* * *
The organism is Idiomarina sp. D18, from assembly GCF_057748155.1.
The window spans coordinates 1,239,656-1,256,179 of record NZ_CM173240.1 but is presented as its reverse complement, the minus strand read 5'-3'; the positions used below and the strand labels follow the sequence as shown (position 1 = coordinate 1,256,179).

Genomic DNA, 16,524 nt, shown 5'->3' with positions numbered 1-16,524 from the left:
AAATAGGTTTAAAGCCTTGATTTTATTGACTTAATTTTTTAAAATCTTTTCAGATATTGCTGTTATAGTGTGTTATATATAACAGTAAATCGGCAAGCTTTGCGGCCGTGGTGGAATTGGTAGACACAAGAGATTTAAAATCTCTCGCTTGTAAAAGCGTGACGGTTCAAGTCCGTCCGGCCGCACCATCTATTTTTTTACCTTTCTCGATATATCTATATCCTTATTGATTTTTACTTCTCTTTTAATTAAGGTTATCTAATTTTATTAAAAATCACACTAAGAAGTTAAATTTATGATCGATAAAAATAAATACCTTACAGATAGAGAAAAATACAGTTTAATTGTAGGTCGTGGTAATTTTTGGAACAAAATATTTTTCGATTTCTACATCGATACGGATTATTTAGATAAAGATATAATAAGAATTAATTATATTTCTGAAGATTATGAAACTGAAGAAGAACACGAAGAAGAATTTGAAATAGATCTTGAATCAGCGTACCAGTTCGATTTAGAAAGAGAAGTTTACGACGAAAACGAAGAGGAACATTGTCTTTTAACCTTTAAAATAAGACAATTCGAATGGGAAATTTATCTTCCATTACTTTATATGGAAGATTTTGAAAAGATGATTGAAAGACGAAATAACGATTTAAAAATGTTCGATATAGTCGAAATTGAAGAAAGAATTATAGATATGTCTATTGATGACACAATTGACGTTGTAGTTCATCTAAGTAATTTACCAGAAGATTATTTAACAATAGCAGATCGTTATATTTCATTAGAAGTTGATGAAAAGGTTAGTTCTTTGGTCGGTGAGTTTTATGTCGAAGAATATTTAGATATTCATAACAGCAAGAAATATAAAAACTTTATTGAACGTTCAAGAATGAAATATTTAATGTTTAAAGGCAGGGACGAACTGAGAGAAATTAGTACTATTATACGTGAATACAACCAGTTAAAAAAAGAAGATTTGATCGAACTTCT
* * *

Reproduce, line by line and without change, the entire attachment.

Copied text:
The organism is Idiomarina sp. D18, from assembly GCF_057748155.1.
The window spans coordinates 1,239,656-1,256,179 of record NZ_CM173240.1 but is presented as its reverse complement, the minus strand read 5'-3'; the positions used below and the strand labels follow the sequence as shown (position 1 = coordinate 1,256,179).

Genomic DNA, 16,524 nt, shown 5'->3' with positions numbered 1-16,524 from the left:
AAATAGGTTTAAAGCCTTGATTTTATTGACTTAATTTTTTAAAATCTTTTCAGATATTGCTGTTATAGTGTGTTATATATAACAGTAAATCGGCAAGCTTTGCGGCCGTGGTGGAATTGGTAGACACAAGAGATTTAAAATCTCTCGCTTGTAAAAGCGTGACGGTTCAAGTCCGTCCGGCCGCACCATCTATTTTTTTACCTTTCTCGATATATCTATATCCTTATTGATTTTTACTTCTCTTTTAATTAAGGTTATCTAATTTTATTAAAAATCACACTAAGAAGTTAAATTTATGATCGATAAAAATAAATACCTTACAGATAGAGAAAAATACAGTTTAATTGTAGGTCGTGGTAATTTTTGGAACAAAATATTTTTCGATTTCTACATCGATACGGATTATTTAGATAAAGATATAATAAGAATTAATTATATTTCTGAAGATTATGAAACTGAAGAAGAACACGAAGAAGAATTTGAAATAGATCTTGAATCAGCGTACCAGTTCGATTTAGAAAGAGAAGTTTACGACGAAAACGAAGAGGAACATTGTCTTTTAACCTTTAAAATAAGACAATTCGAATGGGAAATTTATCTTCCATTACTTTATATGGAAGATTTTGAAAAGATGATTGAAAGACGAAATAACGATTTAAAAATGTTCGATATAGTCGAAATTGAAGAAAGAATTATAGATATGTCTATTGATGACACAATTGACGTTGTAGTTCATCTAAGTAATTTACCAGAAGATTATTTAACAATAGCAGATCGTTATATTTCATTAGAAGTTGATGAAAAGGTTAGTTCTTTGGTCGGTGAGTTTTATGTCGAAGAATATTTAGATATTCATAACAGCAAGAAATATAAAAACTTTATTGAACGTTCAAGAATGAAATATTTAATGTTTAAAGGCAGGGACGAACTGAGAGAAATTAGTACTATTATACGTGAATACAACCAGTTAAAAAAAGAAGATTTGATCGAACTTCT